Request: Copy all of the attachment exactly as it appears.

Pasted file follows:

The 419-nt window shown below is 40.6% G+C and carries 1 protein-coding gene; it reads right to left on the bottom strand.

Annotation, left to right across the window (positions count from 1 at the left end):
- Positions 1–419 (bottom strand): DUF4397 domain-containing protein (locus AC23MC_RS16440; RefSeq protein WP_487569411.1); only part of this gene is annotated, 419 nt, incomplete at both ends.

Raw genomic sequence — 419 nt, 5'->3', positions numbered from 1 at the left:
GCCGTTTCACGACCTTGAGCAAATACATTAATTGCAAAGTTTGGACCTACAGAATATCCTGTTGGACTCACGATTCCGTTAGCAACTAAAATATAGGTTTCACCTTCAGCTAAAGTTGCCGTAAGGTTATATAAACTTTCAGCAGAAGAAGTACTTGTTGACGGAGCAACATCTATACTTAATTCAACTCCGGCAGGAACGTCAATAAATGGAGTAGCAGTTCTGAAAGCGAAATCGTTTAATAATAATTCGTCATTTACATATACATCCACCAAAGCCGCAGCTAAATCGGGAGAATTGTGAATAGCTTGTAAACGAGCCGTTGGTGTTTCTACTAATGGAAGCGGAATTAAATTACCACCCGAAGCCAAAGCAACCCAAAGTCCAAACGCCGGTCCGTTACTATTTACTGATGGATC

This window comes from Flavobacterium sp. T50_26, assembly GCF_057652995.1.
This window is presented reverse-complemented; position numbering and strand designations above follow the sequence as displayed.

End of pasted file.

The 419-nt window shown below is 40.6% G+C and carries 1 protein-coding gene; it reads right to left on the bottom strand.

Annotation, left to right across the window (positions count from 1 at the left end):
- Positions 1–419 (bottom strand): DUF4397 domain-containing protein (locus AC23MC_RS16440; RefSeq protein WP_487569411.1); only part of this gene is annotated, 419 nt, incomplete at both ends.

Raw genomic sequence — 419 nt, 5'->3', positions numbered from 1 at the left:
GCCGTTTCACGACCTTGAGCAAATACATTAATTGCAAAGTTTGGACCTACAGAATATCCTGTTGGACTCACGATTCCGTTAGCAACTAAAATATAGGTTTCACCTTCAGCTAAAGTTGCCGTAAGGTTATATAAACTTTCAGCAGAAGAAGTACTTGTTGACGGAGCAACATCTATACTTAATTCAACTCCGGCAGGAACGTCAATAAATGGAGTAGCAGTTCTGAAAGCGAAATCGTTTAATAATAATTCGTCATTTACATATACATCCACCAAAGCCGCAGCTAAATCGGGAGAATTGTGAATAGCTTGTAAACGAGCCGTTGGTGTTTCTACTAATGGAAGCGGAATTAAATTACCACCCGAAGCCAAAGCAACCCAAAGTCCAAACGCCGGTCCGTTACTATTTACTGATGGATC

This window comes from Flavobacterium sp. T50_26, assembly GCF_057652995.1.
This window is presented reverse-complemented; position numbering and strand designations above follow the sequence as displayed.